The China stock market has closed higher now in consecutive trading days, rising almost 45 points or 1.8 percent en route to a fresh seven-week closing high. The Shanghai Composite finished just above the 2,440-point plateau, although now investors are looking downside pressure when the market kicks off trade on Friday.
The global forecast for the Asian markets suggests consolidation, with investors waiting on the sidelines ahead of the closely watched employment report from the United States later in the day. Adding to the cautious sentiment are comments from European Central Bank President Mario Draghi, who said that the euro area faces economic uncertainty despite signs of stabilization in the first quarter. The European and U.S. markets finished lower, and the Asian bourses are expected to follow that lead.
The SCI finished slightly higher on Thursday as gains from the brokerages were offset by weakness from the property sector.
For the day, the index added 1.64 points or 0.07 percent to finish at 2,440.08 after trading between 2,427.73 and 2,441.95. The Shenzhen Composite Index collected 5.76 points or 0.6 percent to end at 961.99.
Among the actives, Industrial and Commercial Bank of China shed 1.4 percent, while Bank of China eased 0.3 percent, China Construction Bank lost 0.6 percent, China Vanke dropped 2.0 percent, Poly Real Estate Group fell 0.4 percent, CITIC Securities jumped 2.8 percent and Haitong Securities climbed 2 percent.
The lead from Wall Street is negative as stocks moved mostly lower on Thursday, with traders reacting negatively to a mixed batch of U.S. economic data. Caution ahead of Friday's closely watched monthly jobs report also contributed to some risk aversion.
Stocks came under pressure when the Institute for Supply Management said its non-manufacturing index dropped to 53.5 in April from 56.0 in March. While a reading above 50 indicates continued growth in the service sector, the drop surprised economists, who had expected the index to come in unchanged.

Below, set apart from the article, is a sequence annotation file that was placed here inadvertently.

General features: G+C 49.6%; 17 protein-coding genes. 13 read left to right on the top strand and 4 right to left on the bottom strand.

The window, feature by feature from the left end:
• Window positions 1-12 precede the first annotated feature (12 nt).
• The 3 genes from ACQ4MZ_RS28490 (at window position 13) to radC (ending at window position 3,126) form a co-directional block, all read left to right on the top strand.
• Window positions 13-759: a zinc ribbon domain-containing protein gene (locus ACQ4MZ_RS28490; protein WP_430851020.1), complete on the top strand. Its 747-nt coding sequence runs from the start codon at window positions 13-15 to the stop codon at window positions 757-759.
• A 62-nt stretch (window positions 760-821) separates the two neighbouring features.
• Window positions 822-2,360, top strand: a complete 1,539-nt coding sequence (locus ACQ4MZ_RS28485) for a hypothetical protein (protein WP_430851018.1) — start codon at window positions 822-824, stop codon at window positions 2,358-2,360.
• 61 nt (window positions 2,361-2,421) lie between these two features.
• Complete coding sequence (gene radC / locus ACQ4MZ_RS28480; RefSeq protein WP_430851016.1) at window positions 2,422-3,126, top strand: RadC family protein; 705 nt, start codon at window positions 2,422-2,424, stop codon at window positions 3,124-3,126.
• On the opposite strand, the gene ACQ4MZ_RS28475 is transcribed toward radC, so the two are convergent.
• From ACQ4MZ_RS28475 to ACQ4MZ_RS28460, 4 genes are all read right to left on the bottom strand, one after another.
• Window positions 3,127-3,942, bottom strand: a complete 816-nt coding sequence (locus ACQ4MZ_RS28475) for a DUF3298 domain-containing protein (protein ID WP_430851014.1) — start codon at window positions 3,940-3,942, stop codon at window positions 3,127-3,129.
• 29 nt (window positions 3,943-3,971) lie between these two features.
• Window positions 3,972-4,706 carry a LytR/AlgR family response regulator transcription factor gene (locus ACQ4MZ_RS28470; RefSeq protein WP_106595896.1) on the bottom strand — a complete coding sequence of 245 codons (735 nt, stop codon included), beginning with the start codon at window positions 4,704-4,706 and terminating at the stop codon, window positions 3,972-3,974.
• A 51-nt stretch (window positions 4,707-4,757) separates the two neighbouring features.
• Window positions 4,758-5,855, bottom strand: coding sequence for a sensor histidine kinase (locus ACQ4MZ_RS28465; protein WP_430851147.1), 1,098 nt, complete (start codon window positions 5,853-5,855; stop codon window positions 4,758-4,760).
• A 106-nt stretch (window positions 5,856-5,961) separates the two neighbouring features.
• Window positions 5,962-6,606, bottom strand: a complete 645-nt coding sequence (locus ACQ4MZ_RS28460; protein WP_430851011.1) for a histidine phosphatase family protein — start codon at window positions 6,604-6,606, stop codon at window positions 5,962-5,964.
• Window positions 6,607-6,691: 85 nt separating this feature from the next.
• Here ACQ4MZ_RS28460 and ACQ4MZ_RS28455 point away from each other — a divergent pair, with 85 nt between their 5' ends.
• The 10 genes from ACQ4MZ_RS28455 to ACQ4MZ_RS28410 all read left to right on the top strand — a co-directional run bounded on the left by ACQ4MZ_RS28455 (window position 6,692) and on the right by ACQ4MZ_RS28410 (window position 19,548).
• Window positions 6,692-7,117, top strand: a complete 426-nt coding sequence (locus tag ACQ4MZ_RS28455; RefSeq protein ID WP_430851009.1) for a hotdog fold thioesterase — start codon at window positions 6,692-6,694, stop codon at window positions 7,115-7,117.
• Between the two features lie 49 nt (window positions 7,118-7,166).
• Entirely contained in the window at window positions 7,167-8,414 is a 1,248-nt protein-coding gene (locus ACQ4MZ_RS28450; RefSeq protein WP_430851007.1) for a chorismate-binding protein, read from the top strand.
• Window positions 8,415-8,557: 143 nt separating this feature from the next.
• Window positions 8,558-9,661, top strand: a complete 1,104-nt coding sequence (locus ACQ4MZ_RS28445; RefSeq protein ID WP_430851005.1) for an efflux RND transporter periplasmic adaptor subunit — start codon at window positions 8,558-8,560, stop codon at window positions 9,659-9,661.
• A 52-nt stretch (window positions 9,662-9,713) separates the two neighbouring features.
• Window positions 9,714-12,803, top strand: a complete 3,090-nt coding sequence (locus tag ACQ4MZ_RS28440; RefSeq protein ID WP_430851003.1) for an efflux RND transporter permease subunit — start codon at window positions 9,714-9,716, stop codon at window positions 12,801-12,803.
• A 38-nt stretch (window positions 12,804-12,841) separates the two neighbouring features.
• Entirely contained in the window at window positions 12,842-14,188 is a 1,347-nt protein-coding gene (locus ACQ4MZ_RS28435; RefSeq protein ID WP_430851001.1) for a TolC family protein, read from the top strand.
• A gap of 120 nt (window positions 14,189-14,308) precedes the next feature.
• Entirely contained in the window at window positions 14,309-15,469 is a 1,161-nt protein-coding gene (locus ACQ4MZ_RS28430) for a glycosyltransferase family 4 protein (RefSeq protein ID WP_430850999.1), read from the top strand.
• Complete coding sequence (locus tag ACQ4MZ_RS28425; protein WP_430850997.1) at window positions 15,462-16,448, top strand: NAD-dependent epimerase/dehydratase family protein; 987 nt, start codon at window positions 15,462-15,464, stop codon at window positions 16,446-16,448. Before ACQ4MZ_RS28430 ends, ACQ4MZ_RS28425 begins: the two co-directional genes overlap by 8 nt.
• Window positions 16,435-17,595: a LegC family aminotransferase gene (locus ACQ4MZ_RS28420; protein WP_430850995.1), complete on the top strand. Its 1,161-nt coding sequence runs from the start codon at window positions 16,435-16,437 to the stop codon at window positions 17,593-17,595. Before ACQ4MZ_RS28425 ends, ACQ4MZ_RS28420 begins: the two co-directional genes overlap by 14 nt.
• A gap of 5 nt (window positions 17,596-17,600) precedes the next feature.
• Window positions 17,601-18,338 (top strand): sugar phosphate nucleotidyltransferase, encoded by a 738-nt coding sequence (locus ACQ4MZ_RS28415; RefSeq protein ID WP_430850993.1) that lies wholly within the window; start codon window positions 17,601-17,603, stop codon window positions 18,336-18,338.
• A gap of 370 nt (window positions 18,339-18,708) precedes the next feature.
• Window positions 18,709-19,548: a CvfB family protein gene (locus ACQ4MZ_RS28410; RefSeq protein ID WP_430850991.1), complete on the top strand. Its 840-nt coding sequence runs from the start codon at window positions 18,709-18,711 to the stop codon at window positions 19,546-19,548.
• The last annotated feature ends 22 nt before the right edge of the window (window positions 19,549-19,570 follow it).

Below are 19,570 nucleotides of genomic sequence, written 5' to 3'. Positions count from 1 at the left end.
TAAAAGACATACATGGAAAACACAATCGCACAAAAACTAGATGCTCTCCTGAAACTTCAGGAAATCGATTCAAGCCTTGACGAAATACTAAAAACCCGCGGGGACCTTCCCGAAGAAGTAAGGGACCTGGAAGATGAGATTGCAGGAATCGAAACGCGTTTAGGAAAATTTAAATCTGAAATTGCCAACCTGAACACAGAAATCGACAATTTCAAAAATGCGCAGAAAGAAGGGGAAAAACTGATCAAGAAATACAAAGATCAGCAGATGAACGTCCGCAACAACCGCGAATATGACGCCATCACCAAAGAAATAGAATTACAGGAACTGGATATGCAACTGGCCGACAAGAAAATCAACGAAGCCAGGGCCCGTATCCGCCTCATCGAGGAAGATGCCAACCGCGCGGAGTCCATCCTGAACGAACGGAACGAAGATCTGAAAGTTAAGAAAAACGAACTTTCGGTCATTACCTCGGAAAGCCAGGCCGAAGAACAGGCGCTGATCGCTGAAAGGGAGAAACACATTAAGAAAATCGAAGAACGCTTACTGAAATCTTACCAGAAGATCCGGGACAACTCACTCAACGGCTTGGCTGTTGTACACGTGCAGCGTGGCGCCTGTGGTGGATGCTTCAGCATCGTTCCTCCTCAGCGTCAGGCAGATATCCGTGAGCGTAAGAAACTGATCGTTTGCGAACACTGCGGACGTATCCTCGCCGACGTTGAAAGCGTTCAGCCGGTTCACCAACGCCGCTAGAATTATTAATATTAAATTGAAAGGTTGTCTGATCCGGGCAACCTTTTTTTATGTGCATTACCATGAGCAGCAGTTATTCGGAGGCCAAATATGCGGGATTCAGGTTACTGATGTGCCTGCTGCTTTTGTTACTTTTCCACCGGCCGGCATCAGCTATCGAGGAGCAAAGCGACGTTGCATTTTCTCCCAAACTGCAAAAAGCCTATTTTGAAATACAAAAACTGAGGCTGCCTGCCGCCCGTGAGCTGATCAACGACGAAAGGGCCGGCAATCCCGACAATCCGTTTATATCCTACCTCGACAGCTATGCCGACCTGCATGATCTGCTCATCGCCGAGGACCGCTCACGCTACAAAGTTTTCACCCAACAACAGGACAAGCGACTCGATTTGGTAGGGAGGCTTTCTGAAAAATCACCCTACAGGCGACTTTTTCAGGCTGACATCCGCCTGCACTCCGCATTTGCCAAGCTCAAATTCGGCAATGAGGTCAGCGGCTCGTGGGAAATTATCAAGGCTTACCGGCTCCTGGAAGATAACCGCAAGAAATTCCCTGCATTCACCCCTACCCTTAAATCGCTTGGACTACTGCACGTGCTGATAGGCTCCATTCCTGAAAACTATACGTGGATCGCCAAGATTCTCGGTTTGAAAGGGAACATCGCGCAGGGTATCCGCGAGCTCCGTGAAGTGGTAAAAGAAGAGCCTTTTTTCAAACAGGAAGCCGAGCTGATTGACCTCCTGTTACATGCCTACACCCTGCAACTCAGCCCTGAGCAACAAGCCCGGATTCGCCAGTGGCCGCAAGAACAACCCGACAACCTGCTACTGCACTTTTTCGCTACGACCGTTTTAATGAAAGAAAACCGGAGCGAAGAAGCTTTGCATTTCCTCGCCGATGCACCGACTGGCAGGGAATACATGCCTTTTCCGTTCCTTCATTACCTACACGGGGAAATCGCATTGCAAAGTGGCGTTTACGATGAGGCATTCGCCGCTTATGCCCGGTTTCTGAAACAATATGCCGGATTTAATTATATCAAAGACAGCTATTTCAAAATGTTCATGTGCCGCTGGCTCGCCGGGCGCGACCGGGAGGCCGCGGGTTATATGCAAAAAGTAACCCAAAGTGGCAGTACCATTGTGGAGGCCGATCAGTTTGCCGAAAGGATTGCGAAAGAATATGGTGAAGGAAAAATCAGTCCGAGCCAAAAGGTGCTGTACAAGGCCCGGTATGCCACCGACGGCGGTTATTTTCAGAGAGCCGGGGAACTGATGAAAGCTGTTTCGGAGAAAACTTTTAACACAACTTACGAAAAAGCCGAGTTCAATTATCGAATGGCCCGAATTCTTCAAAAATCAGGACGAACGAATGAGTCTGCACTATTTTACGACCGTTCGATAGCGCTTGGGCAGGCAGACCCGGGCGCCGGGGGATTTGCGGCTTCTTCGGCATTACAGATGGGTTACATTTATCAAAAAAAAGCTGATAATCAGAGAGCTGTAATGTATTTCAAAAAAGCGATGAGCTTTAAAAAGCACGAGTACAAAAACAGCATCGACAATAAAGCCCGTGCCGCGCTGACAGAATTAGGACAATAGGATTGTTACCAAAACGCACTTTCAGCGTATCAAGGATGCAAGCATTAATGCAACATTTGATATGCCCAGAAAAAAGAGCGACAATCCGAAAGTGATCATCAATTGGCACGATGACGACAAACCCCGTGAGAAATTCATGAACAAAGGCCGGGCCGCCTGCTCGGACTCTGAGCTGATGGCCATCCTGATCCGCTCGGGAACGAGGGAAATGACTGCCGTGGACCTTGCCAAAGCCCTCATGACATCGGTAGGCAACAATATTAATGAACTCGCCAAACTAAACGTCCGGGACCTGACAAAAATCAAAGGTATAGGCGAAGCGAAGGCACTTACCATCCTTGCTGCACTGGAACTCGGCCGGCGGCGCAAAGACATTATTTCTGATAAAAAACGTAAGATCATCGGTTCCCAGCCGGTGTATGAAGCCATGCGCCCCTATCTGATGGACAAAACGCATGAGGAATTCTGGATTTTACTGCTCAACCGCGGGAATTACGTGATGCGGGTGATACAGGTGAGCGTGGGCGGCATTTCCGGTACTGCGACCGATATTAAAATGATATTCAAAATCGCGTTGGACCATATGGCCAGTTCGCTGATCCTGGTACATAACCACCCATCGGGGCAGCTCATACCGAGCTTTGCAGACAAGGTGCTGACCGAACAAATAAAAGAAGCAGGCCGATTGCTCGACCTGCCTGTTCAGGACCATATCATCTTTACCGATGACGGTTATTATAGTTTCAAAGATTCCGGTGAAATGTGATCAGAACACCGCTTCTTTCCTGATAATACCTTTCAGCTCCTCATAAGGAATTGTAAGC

Meanwhile, the markets largely shrugged off a Labor Department report showing a bigger than expected drop in initial jobless claims in the week ended April 28. Jobless claims fell to 365,000 from the previous week's revised figure of 392,000. Economists had expected jobless claims to dip to 378,000 from the 388,000 originally reported for the previous week.
Among individual stocks, Green Mountain Coffee (GMCR) plunged 47.8 percent after the specialty coffee company reported second quarter earnings in line with estimates but slashed its full year guidance.
Auto giant General Motors (GM) also ended the day in the red despite reporting first quarter adjusted earnings that exceeded analyst estimates. GM said its revenues for the quarter rose 4 percent. A strong performance in North America helped to offset losses in Europe.
The major averages climbed off their worst levels going into the close but still ended the day firmly in the red. The Dow fell 61.98 points or 0.5 percent to finish at 13,206.59, while the NASDAQ dropped 35.55 points or 1.2 percent to end at 3,024.30 and the S&P 500 slid 10.74 points or 0.8 percent to 1,391.57.
In economic news, China will on Friday see the results of the HSBC Services PMI for April; it had a score of 53.3 in March.
Also, China's non-manufacturing sector growth slowed in April, a survey by the China Federation of Logistics and Purchasing and the National Bureau of Statistics showed Thursday. The headline purchasing managers' index fell to 56.1 in April from 58 in March. A PMI reading above 50, however, points to growth in activity. The new orders index fell by 0.8 points to 52.7 during the month. Input price index fell 2.3 points to 57.9.
by RTT Staff Writer
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